One Coat Too Many

Last week, out of nowhere, my coat rack fell off the wall. It was covered with coats, jackets, fleeces, a variety of purses, dog leashes, and more reusable grocery bags than I could count. I was flummoxed. I’ve had this $10 Target gem since grad school and for the better part of a decade, it has hung in three different hallways. Since I’m in Residence Life, I have to make the apartment I am given my home. This includes creating a hall closet where there isn’t one. My current apartment only has one designated closet, so this sucker is isn’t a luxury, it’s a necessity.

The part that threw me so completely was that it was out of nowhere. It didn’t fall after placing a particularly heavy coat on it, or brushing past it or even a big gust of wind. It just fell. I scooped up all of the items on my kitchen floor and ended up doing a much-needed spring cleaning. Items found new homes, things got donated and I was left with only the essentials. A few days later a friendly Facilities worker anchored the rack to the studs in the wall (which I had failed to do when I originally installed the thing) and I had a good-as-new, much leaner coat rack.

What the heck does this have to do with anything? Well, I couldn’t help but make the connection between my coat rack experience and the continuing conversation on mental health and wellness in the field of student affairs, particularly as we approach the planning season for professional and student staff summer trainings. For the sake of the analogy, the proverbial coat racks are student, graduate and professional staff; the jackets, coats, bags, and more are all of the sessions and obligations we pile onto ourselves and our teams with the expectation that just because it has held up in the past, we can assume it will hold up in the future.

The problem with my coat rack is that there was no warning. There was no creak or groan, or the splintering of wood, or any indication that it was struggling. It just broke. All too often, I see this with my colleagues and student staff members as well. One day they are plugging along just fine and then the next minute, they are a puddle of tears in my office or over a cup of coffee. For me, my breakdown happened in the middle of the glue aisle at a local craft store. 

During the crazy months of training, I always ask myself if it has always been this way and if it always has to be this way. Is there simply so much information that packed days, busy nights, and weekends full of work necessary or are we so conditioned that we’re unable to say anything until we are broken down, in a puddle on the floor, much like my poor coat rack? I am an eternal optimist so I think we not only can do better, but we must do better.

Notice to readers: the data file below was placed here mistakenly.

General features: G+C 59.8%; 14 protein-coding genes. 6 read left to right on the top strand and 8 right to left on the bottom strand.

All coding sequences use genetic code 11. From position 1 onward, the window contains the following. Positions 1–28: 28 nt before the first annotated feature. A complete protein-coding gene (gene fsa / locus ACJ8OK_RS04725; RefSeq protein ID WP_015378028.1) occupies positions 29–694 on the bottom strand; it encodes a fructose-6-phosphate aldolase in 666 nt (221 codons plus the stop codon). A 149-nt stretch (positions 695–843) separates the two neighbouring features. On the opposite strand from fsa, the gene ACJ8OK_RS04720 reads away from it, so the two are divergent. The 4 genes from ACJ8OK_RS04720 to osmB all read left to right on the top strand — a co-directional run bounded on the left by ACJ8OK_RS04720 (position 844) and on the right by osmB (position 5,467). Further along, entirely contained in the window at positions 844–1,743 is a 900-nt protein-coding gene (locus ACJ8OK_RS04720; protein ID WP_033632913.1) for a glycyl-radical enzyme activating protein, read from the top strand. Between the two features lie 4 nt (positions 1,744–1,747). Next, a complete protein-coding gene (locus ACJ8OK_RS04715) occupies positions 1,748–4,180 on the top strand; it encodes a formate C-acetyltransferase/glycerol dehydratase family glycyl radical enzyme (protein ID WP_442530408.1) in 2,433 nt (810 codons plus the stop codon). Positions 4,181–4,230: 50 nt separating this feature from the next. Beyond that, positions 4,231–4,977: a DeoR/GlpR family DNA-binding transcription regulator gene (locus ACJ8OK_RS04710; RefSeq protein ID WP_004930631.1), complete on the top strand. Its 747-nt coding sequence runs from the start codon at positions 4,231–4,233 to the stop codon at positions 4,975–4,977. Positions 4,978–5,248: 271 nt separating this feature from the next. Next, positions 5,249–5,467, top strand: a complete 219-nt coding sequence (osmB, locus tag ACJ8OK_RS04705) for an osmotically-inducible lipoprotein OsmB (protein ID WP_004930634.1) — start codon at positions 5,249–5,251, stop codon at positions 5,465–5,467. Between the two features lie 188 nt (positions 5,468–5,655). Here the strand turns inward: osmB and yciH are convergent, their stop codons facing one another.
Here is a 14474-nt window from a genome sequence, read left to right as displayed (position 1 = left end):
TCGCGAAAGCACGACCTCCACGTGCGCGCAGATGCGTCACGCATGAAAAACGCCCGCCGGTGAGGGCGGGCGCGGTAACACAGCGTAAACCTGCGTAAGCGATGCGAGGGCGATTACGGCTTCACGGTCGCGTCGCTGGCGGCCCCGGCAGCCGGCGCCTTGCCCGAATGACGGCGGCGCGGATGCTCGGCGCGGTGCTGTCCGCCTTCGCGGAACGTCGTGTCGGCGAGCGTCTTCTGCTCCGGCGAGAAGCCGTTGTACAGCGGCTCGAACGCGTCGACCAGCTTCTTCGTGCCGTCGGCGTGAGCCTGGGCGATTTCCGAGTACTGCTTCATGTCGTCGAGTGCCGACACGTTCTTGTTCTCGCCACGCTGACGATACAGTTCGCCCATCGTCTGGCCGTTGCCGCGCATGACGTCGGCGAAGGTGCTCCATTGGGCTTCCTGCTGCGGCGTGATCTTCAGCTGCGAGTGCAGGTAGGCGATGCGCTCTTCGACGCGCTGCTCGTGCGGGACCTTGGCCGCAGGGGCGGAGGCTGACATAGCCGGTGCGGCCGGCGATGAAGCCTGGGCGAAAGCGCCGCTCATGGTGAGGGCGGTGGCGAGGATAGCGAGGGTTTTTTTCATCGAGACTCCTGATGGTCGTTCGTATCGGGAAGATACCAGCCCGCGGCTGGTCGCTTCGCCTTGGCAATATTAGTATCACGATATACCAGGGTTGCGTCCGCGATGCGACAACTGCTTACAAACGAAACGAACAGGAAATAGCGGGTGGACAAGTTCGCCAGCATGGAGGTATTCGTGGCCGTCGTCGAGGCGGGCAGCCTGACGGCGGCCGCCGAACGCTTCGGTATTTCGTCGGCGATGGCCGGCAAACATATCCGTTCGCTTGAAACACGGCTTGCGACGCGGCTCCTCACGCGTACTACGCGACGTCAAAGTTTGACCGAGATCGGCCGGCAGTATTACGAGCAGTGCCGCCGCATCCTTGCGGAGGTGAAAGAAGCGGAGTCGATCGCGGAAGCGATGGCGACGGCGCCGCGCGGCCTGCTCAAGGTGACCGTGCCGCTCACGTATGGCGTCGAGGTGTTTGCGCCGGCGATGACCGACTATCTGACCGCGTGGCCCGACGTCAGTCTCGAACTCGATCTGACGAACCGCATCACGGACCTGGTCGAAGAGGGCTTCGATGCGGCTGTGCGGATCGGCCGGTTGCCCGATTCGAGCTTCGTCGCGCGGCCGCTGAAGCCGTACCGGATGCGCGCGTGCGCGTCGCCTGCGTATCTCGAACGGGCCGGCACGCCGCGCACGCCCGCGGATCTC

If you have a free moment, take a look at your upcoming training schedules or any time-consuming processes that your office offers. Honestly, does every session have to be included? I’m not suggesting that we toss the duty presentation out the window for RAs or fail to go over the core curriculum for academic advisors, but maybe that session on time management would be better served during a staff meeting when students are actually struggling instead of three weeks before the year begins.

Additionally, how are you using technology to enhance or even take the place of sessions that usually feature talking heads in a room full of students either struggling to stay awake or trying harder to hide their phone usage than paying attention. Interactive presentation tools, flipped classroom models, incorporating YouTube videos, or a variety of other methods could not only appeal to a diverse set of learning styles, but also cut down on the time, energy and effort usually required of a traditional training model. I see this having a direct impact on both student and professional staff leader’s ability to role model appropriate health, wellness, and self-care techniques for students. Is it really fair to ask students to go 100 miles an hour for weeks before school begins and then expect their behavior to change once they get into their actual day-to-day lives? We’re setting ourselves and our students for failure and its time to change. Are you up for it?


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